An eagle watch. What fun!
Dead of winter in Connecticut and the urge to break out of the routine. “Hey, how about an eagle watch on the Connecticut River?” I ask my husband. He doesn’t look thrilled, but goes along with it. One problem _ day of the watch, high winds scuttle the trip.
It’s rescheduled to late April, a glorious spring day when temperatures hit 90. Our eagle watch turns into an osprey watch because most eagles have flown north. Some summer on the river, but ospreys drive them away because they’re territorial like relatives fighting over a family vacation house.
We board the cruiser with binoculars and my Nikon with a very modest zoom lens. People around me have $2,000 lenses, but seriously, I don’t have that kind of money and I’m not a bird fanatic. I want souvenir photos, but have no idea if I’m shooting anything worthwhile. I hope I’m capturing something, but I’m basically shooting sky or leaves and hoping there’s a feathered creature somewhere in the mix.
We move from our seats in the cabin to the bow. Two people are eating quiche and sipping white wine _ another couple is getting drunk on Bloody Mary’s. My husband whispers something about regretting leaving beer at home, but who knew?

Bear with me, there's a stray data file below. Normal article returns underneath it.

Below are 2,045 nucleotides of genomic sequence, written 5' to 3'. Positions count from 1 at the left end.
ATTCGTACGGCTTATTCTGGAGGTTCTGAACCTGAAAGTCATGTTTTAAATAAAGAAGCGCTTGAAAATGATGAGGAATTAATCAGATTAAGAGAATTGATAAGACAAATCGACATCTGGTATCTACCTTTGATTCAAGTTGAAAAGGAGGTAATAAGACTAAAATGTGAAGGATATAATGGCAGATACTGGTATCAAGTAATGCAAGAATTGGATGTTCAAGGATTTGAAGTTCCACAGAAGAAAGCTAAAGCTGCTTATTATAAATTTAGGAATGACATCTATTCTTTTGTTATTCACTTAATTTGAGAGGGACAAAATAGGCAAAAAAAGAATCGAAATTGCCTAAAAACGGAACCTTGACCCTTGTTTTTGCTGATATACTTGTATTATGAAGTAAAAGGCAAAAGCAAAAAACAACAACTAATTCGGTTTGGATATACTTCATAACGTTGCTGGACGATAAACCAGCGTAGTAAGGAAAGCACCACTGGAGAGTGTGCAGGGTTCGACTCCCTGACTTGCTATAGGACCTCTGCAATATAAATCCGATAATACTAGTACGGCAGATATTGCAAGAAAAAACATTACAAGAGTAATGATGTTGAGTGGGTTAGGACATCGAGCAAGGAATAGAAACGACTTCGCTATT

Gazing at the beautiful scenery and gorgeous homes, the captain’s wife Mindy points out osprey and eagle nests. We’re psyched _ this is what we came for. But soon we realize that there are lots of ospreys and Mindy is pointing out EVERY SINGLE ONE. Novelty quickly turns into pressure to see every bird. “There’s one at 3 o’clock,” she says. “Oh, there’s another at 9 o’clock. Did you see it?”
“Oh look, there are a pair of Merganser ducks, and over there is a swan on her nest,” she says. OK, still interesting. But two hours into the trip, Mindy points out a crow. Seriously? I can see them in my yard or at the dump. I’ve been shooting birds for two hours and I need a break. This is exhausting, particularly after training earlier in the day for an upcoming mini triathlon. My feet are killing me, my quads are burning and I just want to sit down and stare out the window. I’m in bird overload.
After nearly three hours, we return to port. My baseball cap flies off my head into the river.
“Oh, do you want us to turn around to try to get it?” Mindy asks. “No! That’s really OK,” I say. I can feel other passengers’ urgency to end the trip too. In true Mindy fashion, she takes the cap off her head and gives it to me. I am touched by her generosity. She really is a tremendous hostess and a very nice lady.
Overall, it’s a fun adventure, but let’s get one thing straight. Next year I want to see majestic eagles soaring above the river. Turkey vultures, black vultures, ospreys and crows don’t cut it.